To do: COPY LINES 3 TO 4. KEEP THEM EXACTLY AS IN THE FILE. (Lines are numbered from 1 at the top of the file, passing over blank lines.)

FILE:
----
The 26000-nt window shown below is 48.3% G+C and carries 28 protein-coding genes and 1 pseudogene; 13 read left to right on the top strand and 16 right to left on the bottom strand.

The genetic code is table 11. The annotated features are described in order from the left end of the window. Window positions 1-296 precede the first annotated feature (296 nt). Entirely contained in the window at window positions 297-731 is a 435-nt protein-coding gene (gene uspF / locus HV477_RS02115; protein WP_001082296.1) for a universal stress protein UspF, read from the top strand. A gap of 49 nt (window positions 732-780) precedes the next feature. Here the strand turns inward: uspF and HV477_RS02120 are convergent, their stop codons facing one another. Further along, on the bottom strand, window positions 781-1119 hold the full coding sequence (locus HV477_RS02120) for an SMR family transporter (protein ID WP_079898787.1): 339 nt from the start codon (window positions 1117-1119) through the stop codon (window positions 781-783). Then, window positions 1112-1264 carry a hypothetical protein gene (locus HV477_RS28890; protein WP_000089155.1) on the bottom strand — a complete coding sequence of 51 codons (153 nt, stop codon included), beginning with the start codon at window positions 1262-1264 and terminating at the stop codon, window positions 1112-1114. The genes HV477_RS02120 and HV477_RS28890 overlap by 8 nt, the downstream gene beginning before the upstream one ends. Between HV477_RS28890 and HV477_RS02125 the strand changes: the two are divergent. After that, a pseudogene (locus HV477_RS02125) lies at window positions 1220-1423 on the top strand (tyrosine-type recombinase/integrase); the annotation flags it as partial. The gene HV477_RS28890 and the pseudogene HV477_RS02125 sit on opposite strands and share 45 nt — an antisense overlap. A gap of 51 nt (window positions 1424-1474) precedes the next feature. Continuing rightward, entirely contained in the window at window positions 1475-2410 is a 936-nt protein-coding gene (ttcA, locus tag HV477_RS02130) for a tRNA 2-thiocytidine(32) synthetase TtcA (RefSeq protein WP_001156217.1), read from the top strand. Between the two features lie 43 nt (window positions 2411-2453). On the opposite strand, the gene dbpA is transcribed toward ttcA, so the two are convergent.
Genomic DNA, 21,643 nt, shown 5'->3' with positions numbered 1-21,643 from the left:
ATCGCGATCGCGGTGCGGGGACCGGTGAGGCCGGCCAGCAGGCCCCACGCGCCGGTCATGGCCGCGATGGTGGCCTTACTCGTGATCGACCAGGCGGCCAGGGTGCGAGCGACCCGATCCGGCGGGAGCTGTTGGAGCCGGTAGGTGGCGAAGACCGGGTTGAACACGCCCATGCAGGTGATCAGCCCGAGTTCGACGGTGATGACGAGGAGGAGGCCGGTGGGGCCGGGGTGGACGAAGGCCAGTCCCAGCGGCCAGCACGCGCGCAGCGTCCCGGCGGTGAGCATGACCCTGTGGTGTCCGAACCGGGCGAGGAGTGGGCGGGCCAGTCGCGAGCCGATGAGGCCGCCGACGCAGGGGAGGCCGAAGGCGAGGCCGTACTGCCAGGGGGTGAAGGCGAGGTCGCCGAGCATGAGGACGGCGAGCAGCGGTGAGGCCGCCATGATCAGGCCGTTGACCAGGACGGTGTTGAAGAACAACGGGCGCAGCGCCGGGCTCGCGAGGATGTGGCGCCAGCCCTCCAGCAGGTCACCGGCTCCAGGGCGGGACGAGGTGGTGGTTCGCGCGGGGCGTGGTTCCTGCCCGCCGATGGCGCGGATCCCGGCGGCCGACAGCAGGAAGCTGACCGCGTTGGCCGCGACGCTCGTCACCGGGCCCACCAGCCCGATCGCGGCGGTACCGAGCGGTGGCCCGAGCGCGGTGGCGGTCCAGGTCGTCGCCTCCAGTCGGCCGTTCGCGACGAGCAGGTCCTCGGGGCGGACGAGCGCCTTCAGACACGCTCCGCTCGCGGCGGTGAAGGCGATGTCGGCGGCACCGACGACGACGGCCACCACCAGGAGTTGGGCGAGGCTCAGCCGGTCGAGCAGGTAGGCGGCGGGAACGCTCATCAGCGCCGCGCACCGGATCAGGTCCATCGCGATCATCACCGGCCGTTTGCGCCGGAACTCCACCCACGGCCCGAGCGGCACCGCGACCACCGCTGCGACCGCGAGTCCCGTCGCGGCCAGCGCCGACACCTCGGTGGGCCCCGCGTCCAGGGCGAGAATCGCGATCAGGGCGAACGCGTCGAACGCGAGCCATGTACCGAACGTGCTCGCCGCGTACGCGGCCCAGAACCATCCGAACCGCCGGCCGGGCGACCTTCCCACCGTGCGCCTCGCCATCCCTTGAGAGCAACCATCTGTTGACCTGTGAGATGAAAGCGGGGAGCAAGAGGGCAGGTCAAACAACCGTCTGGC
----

Genomic DNA, 21,643 nt, shown 5'->3' with positions numbered 1-21,643 from the left:
ATCGCGATCGCGGTGCGGGGACCGGTGAGGCCGGCCAGCAGGCCCCACGCGCCGGTCATGGCCGCGATGGTGGCCTTACTCGTGATCGACCAGGCGGCCAGGGTGCGAGCGACCCGATCCGGCGGGAGCTGTTGGAGCCGGTAGGTGGCGAAGACCGGGTTGAACACGCCCATGCAGGTGATCAGCCCGAGTTCGACGGTGATGACGAGGAGGAGGCCGGTGGGGCCGGGGTGGACGAAGGCCAGTCCCAGCGGCCAGCACGCGCGCAGCGTCCCGGCGGTGAGCATGACCCTGTGGTGTCCGAACCGGGCGAGGAGTGGGCGGGCCAGTCGCGAGCCGATGAGGCCGCCGACGCAGGGGAGGCCGAAGGCGAGGCCGTACTGCCAGGGGGTGAAGGCGAGGTCGCCGAGCATGAGGACGGCGAGCAGCGGTGAGGCCGCCATGATCAGGCCGTTGACCAGGACGGTGTTGAAGAACAACGGGCGCAGCGCCGGGCTCGCGAGGATGTGGCGCCAGCCCTCCAGCAGGTCACCGGCTCCAGGGCGGGACGAGGTGGTGGTTCGCGCGGGGCGTGGTTCCTGCCCGCCGATGGCGCGGATCCCGGCGGCCGACAGCAGGAAGCTGACCGCGTTGGCCGCGACGCTCGTCACCGGGCCCACCAGCCCGATCGCGGCGGTACCGAGCGGTGGCCCGAGCGCGGTGGCGGTCCAGGTCGTCGCCTCCAGTCGGCCGTTCGCGACGAGCAGGTCCTCGGGGCGGACGAGCGCCTTCAGACACGCTCCGCTCGCGGCGGTGAAGGCGATGTCGGCGGCACCGACGACGACGGCCACCACCAGGAGTTGGGCGAGGCTCAGCCGGTCGAGCAGGTAGGCGGCGGGAACGCTCATCAGCGCCGCGCACCGGATCAGGTCCATCGCGATCATCACCGGCCGTTTGCGCCGGAACTCCACCCACGGCCCGAGCGGCACCGCGACCACCGCTGCGACCGCGAGTCCCGTCGCGGCCAGCGCCGACACCTCGGTGGGCCCCGCGTCCAGGGCGAGAATCGCGATCAGGGCGAACGCGTCGAACGCGAGCCATGTACCGAACGTGCTCGCCGCGTACGCGGCCCAGAACCATCCGAACCGCCGGCCGGGCGACCTTCCCACCGTGCGCCTCGCCATCCCTTGAGAGCAACCATCTGTTGACCTGTGAGATGAAAGCGGGGAGCAAGAGGGCAGGTCAAACAACCGTCTGGC